BEIJING, Sept. 27 (Yonhap) -- China said Friday it hopes the United States and North Korea will hold bilateral talks to help resolve the North's nuclear standoff as Beijing has intensified its diplomatic efforts to resume the long-stalled dialogue on Pyongyang's atomic weapons program.
Hong Lei, a spokesman at China's foreign ministry, made the remarks a day after Chinese Foreign Minister Wang Yi and U.S. Secretary of State John Kerry held talks in New York, during which they discussed North Korea, Syria and Iran, among others.
Describing the Wang-Kerry meeting as "candid, practical and constructive," Hong said they agreed to "commit to the denuclearization, peace and stability on the Korean Peninsula."
"At the same time, China believes that legitimate concerns of the DPRK (North Korea) should be resolved, and hopes to see more direct contacts between the U.S. and the DPRK," Hong said.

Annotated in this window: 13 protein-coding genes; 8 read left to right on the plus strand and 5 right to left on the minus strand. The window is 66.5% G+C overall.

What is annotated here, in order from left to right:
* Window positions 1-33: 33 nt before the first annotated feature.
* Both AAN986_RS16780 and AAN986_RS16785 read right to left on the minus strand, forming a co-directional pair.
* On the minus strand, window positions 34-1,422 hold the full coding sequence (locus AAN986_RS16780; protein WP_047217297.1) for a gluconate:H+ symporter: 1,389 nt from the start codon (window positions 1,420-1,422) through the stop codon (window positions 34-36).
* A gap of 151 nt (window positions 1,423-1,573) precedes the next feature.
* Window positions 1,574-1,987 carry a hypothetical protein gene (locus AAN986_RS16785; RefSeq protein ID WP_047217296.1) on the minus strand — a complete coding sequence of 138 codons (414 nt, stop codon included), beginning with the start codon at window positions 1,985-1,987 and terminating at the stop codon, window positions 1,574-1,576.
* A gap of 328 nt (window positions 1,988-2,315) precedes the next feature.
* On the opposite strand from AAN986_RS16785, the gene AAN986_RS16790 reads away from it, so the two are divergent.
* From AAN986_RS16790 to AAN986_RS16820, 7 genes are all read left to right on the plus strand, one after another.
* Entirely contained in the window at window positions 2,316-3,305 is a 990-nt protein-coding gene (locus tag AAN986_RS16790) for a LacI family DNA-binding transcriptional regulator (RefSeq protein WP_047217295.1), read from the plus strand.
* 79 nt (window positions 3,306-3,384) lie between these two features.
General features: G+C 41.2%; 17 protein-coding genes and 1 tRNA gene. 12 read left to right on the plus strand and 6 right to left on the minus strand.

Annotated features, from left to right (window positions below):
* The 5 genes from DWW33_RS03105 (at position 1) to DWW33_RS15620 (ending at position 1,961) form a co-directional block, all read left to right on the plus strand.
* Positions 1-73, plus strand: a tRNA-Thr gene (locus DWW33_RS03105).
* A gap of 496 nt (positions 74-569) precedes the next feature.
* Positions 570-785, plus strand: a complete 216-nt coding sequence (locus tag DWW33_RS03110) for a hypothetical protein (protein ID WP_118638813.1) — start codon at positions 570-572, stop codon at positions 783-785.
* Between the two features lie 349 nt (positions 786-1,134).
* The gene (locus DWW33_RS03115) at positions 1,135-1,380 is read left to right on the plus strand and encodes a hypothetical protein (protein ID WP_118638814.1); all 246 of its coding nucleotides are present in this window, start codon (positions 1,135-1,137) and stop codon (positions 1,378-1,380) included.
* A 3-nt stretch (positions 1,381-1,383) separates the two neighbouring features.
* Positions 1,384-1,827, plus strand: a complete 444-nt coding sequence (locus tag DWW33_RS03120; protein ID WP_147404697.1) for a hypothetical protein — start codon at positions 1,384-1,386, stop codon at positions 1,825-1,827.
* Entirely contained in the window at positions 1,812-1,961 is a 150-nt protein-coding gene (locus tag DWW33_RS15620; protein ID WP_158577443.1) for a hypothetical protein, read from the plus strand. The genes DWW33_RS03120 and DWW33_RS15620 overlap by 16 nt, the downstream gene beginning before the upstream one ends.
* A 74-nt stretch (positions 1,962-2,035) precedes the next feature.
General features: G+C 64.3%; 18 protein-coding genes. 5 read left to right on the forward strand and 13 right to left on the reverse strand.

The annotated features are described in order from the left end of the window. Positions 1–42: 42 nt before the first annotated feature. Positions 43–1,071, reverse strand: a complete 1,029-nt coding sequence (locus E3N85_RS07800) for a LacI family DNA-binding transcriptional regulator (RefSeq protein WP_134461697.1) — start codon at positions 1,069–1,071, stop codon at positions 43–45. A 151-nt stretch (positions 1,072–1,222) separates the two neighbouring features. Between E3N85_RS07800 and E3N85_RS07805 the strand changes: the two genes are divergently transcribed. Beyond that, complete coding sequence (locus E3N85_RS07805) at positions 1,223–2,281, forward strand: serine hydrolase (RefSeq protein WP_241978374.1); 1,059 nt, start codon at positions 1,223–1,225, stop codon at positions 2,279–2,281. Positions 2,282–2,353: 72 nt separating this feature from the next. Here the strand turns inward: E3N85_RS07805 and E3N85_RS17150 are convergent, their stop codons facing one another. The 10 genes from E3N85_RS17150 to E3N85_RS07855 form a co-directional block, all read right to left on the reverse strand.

The remarks by Hong are unlikely to gain traction from Washington because the Obama administration wants North Korea to change its course before the resumption of any nuclear talks with the North can take place. However, Obama's so-called "strategic patience" policy toward North Korea has produced little results so far.
After stoking tensions by conducting its third nuclear test in February, North Korea has reached out to South Korea and the U.S. for dialogue on its nuclear programs.
Seoul and Washington maintain that they will not sit with North Korea at the negotiating table unless the communist country demonstrates its seriousness about denuclearization through concrete actions.
The six-party talks, involving the two Koreas, the U.S., China, Russia and Japan, have been dormant since late 2008. North Korea has conducted three nuclear tests since 2006.